Over the last few decades the telecom industry has found the Australian Competition and Consumer Commission (ACCC) to be a worthy ally in its efforts to get competition working in this country. One could argue that the regulator has been slow and not particularly entrepreneurial in its activities, but it certainly has done everything within its power to assist the industry. And in return the industry has, in general, been most appreciative of the ACCC.
During that previous period the regulatory body’s powers were limited as it had to operate within the policy framework set up by the previous government – a framework based on self-regulation – and under that scheme Telstra had plenty of opportunities to frustrate the regulatory system. And that is what it did.
This is where the NBN came in. It was the industry – supported as far back as 2002 by the ACCC – which argued for the structural separation of Telstra and for a more comprehensive broadband policy. They have now got what they asked for, and even Telstra came to the party. So the industry is now well set to move forward, and in a far better shape than ever before.
Under the new regulatory framework NBN Co has none of the incentives to frustrate the process in the way that Telstra chose to. On the contrary, it is eager to please the industry as they are its customers; and furthermore NBN Co only represents the national interest; is in impartial as in that it has to treat everybody equal and it does not have the same shareholder pressure as commercial organisations.
A negative bickering campaign
Of course, it will never be nirvana, but that’s business for you. At the moment we have one of the best, if not the best, regulatory framework in the world; yet the industry is now involved in a negative bickering campaign about how much more power the ACCC needs to manage this system. The regulator has indicated it is happy with the arrangements and that it has the power to intervene if things go wrong. And by all accounts it looks as though 95 per cent, if not more, of the regulatory issues have been nailed down.
The only serious problem that I see is one that has been created by the industry members themselves, and that is the increase from 14 to 121 POIs (points of interconnect into the NBN). As I have said before, this can lead to market dominance in the retail market as only a few national retail operators will be able to afford the necessary equipment investments in all of the 121 POIs. Interestingly it was NBN Co who wanted the 14 POIs – and thus limiting investment duplication – but it was the industry who argued for 121.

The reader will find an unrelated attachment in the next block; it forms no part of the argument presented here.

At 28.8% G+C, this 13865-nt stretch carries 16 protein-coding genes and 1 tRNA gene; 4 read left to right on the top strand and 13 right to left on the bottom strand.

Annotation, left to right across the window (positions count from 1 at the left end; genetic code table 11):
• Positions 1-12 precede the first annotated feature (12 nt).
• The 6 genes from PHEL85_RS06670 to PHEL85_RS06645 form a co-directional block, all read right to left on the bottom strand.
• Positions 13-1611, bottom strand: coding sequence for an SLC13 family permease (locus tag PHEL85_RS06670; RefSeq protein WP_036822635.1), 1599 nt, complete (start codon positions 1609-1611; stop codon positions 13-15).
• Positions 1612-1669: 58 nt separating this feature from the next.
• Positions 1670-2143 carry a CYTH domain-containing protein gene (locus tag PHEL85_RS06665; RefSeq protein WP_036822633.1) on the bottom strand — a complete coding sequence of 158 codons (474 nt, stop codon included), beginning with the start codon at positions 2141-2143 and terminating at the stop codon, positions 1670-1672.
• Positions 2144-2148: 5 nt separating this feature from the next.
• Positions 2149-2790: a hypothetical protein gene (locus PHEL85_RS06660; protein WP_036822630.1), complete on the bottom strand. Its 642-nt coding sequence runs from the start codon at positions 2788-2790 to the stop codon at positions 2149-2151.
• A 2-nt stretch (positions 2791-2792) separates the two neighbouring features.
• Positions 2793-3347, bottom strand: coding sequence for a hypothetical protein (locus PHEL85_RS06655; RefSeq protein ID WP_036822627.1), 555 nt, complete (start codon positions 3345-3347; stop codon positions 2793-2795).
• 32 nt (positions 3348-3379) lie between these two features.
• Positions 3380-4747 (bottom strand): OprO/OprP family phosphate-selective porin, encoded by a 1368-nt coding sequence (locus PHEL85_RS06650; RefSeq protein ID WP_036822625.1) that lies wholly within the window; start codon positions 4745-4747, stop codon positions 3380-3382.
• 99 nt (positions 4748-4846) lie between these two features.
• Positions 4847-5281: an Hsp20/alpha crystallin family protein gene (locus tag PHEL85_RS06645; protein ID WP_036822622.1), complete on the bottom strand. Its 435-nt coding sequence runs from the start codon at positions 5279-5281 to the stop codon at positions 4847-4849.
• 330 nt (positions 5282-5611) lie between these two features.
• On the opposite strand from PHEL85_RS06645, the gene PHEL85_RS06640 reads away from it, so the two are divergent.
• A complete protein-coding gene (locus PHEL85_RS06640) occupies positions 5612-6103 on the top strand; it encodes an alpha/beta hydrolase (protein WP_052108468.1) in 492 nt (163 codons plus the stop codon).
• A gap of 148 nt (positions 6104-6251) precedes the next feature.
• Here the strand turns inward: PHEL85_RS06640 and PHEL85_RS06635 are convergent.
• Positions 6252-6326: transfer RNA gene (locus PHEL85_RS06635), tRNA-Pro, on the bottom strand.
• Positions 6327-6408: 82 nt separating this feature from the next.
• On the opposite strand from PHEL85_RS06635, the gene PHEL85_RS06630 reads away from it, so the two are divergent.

I would also argue that the POI issue is many times more important to the industry than the bickering that is taking place at the moment. It is about time the industry stopped splitting hairs and got on with the job. It will be impossible to have every single element of the NBN worked out to the last tiny detail; obviously things will need to be adjusted as the network is rolled out, once the industry has a better understanding of the new environment. The government, the ACCC and NBN Co are all aware of this, so let us address any new issues if and when they arrive.
The other negative outcome of all this bickering is that it can be used as ammunition by those who are against the NBN, and so the industry is in fact undermining its own future.
The industry should stop looking at NBN Co as if it is the Telstra of the old days. There is no reason for that and it only further aggravates the toxic atmosphere that has been such a prominent element of the industry in the past. Let’s get over this, start working together and have some faith and trust in each other to make this happen. What can seriously go wrong with at least 95 per cent of the regulatory and competitive environment in place?
NBN Co’s recently submitted special access undertaking can be the catalyst for the industry to now put their weight behind the project and move forward.